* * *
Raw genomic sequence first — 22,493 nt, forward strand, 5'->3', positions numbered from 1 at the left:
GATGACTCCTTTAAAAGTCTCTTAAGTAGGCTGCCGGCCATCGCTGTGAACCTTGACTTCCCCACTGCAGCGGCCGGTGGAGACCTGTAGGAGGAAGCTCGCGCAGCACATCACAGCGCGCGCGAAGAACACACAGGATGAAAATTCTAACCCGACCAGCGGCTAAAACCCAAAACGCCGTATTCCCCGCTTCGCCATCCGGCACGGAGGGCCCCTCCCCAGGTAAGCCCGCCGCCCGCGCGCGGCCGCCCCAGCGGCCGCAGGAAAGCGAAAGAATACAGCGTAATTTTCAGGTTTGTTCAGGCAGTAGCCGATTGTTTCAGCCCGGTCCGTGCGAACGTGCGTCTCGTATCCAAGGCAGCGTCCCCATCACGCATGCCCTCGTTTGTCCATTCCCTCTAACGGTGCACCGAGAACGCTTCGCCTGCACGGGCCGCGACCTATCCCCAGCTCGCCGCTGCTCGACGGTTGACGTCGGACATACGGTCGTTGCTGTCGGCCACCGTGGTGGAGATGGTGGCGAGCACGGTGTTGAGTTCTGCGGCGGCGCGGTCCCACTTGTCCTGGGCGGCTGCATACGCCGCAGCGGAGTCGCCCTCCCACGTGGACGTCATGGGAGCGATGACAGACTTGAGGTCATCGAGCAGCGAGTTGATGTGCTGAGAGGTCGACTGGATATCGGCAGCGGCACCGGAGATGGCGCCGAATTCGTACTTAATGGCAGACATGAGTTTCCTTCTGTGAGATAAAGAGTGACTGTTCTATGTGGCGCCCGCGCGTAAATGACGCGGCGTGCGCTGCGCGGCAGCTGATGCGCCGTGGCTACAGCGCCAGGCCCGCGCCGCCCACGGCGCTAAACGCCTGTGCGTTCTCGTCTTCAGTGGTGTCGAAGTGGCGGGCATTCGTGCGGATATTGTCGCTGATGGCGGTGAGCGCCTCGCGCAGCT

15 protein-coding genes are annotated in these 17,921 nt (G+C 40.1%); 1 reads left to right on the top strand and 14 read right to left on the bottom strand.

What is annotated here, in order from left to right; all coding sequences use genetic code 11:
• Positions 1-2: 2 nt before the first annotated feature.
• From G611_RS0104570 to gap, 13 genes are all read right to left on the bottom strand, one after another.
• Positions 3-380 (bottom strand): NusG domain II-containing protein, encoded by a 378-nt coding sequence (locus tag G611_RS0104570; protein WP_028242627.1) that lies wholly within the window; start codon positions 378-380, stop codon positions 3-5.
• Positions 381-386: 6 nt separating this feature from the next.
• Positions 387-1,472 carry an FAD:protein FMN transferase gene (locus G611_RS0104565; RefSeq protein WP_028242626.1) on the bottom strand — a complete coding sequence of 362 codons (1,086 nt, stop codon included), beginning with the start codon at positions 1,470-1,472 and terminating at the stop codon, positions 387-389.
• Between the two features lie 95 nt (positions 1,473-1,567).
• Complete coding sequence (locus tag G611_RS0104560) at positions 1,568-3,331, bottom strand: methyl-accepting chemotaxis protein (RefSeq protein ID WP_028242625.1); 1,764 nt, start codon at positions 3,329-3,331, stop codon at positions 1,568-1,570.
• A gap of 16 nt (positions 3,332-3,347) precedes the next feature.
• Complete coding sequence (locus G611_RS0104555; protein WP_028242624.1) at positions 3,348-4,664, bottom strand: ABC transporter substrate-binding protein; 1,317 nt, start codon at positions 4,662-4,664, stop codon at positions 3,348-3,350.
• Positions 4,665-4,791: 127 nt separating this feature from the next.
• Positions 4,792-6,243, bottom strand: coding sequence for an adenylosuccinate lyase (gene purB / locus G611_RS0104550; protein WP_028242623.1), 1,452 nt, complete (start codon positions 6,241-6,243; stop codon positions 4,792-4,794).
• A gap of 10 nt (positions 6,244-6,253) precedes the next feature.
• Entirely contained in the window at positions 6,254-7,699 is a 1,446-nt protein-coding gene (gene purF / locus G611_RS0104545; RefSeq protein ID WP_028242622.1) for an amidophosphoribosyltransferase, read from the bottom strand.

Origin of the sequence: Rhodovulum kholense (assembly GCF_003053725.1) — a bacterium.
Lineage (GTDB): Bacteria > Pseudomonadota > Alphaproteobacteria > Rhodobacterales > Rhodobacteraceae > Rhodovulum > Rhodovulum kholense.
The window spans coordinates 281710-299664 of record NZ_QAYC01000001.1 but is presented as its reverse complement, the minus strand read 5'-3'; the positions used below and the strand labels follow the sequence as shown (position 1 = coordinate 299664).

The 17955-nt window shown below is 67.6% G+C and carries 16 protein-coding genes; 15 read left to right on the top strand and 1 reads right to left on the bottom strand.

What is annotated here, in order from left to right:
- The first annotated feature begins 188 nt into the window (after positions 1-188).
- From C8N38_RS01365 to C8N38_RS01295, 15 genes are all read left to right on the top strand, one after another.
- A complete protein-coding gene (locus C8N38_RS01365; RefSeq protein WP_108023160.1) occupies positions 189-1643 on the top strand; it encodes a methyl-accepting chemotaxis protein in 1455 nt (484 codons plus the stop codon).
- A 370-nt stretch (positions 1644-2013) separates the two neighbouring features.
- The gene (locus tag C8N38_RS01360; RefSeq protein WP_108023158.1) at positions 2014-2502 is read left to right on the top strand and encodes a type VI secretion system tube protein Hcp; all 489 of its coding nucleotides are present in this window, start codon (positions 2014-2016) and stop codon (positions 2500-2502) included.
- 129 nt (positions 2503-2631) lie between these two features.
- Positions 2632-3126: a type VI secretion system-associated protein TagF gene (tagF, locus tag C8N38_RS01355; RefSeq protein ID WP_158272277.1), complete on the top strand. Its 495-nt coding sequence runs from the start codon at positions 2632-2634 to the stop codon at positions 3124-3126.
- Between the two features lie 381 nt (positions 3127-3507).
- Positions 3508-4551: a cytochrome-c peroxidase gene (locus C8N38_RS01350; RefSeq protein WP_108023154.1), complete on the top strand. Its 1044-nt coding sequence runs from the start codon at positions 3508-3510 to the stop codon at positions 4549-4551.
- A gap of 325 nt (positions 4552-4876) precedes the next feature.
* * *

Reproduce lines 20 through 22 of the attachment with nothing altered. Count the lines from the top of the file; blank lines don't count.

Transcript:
The window spans coordinates 281710-299664 of record NZ_QAYC01000001.1 but is presented as its reverse complement, the minus strand read 5'-3'; the positions used below and the strand labels follow the sequence as shown (position 1 = coordinate 299664).

The 17955-nt window shown below is 67.6% G+C and carries 16 protein-coding genes; 15 read left to right on the top strand and 1 reads right to left on the bottom strand.

What is annotated here, in order from left to right: